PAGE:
नोटिस: यह अंजोरा सारंगी के माया शर्मा के साथ साक्षात्कार का दूसरा भाग है, इस साक्षात्कार का पहला भाग यहाँ पढ़ें। माया शर्मा एक नारीवादी एक्टिविस्ट हैं जो भारत के महिला आन्दोलन में पूरे जोश के साथ जुड़ी रही हैं। उन्होंने महिला मजदूर अधिकार एवं एकल महिलाओं पर किताबों का सह-लेखन किया है। वे वीमेन्स…
For as long as we can conceive of the existence of human civilisation, we can expect there to have been people’s movements. The term ‘people’s movements’ itself refers to the inexorable nature of the human being: things always change; they fall apart and come together in dynamic fluidity, and this uncontainable, organic spirit of constant flux is some of the joy of living.
People’s movements and sexuality. There is dissonance in this. Hugging trees, protesting dams, Swadeshi and boycott, anti-apartheid, anti-psychiatry, anti-war, child rights, flags, banners and marches. What does hugging a tree have to do with sexuality? Women’s rights, gay pride, these movements are people’s movements quite regularly seen in the frame and context of sexuality. But the others?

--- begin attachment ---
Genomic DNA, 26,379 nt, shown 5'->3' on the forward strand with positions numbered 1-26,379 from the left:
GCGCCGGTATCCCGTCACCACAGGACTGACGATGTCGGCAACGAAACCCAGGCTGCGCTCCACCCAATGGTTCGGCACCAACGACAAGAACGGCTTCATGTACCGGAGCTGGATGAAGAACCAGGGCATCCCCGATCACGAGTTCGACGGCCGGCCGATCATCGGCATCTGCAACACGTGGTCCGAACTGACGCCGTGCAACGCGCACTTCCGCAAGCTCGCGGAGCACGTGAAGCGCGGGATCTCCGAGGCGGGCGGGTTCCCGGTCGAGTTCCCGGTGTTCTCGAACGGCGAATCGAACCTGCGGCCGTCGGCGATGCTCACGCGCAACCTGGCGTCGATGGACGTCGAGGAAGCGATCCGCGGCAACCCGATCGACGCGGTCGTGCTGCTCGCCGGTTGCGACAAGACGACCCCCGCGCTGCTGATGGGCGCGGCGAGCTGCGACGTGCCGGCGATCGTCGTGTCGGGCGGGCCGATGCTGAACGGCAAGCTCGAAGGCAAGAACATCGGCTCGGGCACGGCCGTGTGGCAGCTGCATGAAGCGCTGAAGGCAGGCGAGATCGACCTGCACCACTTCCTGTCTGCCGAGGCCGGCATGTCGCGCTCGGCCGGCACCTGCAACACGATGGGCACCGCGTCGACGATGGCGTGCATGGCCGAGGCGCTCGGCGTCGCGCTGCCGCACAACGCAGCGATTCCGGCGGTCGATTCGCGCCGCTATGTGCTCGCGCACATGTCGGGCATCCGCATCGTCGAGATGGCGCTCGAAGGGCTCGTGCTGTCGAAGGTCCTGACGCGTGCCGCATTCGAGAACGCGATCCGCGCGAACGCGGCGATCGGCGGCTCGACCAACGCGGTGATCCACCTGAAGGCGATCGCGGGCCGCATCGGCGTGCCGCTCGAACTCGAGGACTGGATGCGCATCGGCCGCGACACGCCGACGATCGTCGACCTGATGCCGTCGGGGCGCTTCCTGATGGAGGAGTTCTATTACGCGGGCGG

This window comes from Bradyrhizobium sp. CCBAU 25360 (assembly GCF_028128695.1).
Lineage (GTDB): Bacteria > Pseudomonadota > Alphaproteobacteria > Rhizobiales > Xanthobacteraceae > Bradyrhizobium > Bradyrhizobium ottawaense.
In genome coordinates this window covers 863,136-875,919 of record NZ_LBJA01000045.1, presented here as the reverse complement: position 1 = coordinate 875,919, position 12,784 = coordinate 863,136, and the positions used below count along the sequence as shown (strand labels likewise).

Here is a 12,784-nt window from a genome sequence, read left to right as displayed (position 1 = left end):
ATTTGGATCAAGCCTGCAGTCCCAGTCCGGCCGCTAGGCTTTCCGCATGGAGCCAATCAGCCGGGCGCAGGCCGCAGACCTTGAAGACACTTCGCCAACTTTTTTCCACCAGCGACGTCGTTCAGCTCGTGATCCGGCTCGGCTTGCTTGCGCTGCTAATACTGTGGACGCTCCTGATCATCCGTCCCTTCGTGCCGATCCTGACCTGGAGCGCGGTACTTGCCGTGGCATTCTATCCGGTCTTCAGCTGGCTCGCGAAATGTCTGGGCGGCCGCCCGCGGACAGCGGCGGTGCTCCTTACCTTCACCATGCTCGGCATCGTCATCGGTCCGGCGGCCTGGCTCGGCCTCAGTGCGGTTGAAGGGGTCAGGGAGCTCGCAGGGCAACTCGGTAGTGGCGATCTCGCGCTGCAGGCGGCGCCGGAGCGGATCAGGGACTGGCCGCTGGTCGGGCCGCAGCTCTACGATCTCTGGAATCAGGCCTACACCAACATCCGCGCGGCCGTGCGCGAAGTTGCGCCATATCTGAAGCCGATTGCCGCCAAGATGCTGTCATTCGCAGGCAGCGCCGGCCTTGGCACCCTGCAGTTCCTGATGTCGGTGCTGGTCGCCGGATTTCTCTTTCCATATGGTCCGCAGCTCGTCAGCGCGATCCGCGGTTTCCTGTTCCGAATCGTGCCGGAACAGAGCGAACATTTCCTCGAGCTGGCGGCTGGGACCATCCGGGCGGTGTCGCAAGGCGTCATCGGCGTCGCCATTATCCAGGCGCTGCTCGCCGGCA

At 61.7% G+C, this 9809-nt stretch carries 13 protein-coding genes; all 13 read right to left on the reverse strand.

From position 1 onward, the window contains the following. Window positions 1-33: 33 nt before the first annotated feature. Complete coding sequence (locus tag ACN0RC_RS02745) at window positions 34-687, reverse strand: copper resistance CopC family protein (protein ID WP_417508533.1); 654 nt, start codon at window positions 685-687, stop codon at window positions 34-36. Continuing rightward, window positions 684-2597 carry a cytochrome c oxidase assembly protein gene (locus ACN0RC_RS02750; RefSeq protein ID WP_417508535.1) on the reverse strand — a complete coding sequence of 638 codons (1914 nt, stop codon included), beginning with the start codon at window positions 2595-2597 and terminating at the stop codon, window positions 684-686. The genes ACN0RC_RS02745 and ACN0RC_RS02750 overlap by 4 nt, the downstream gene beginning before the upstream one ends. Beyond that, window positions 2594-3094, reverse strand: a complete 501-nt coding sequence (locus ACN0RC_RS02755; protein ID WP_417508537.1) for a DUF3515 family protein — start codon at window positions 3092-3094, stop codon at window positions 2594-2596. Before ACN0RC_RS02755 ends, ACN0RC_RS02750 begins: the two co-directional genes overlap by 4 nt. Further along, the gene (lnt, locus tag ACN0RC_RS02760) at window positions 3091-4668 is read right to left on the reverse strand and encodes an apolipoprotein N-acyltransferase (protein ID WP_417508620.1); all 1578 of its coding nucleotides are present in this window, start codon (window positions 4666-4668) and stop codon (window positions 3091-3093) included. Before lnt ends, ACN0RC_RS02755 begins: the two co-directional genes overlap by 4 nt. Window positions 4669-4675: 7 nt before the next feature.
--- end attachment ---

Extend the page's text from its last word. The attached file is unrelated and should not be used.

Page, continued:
As someone who was surrounded by the sounds of music at home from my early childhood and with a parent who worked in rural education programmes, forming connections between art and (social) change wasn’t too difficult, albeit extremely challenging to explain to many other people who didn’t necessarily see the power that art has to deliver a message or be used as a tool for change.
Maya Sharma is a feminist and activist who has been passionately involved in the Indian women’s movement. She has co-written Women’s Labour Rights, a book on single women’s lives. She is currently working with Vikalp Women’s Group, a grassroots organization in Baroda, Gujarat, that works with tribal women and transgender people. TARSHI volunteer Anjora Sarangi interviews Maya about her experiences with and observations about various people’s movements in India.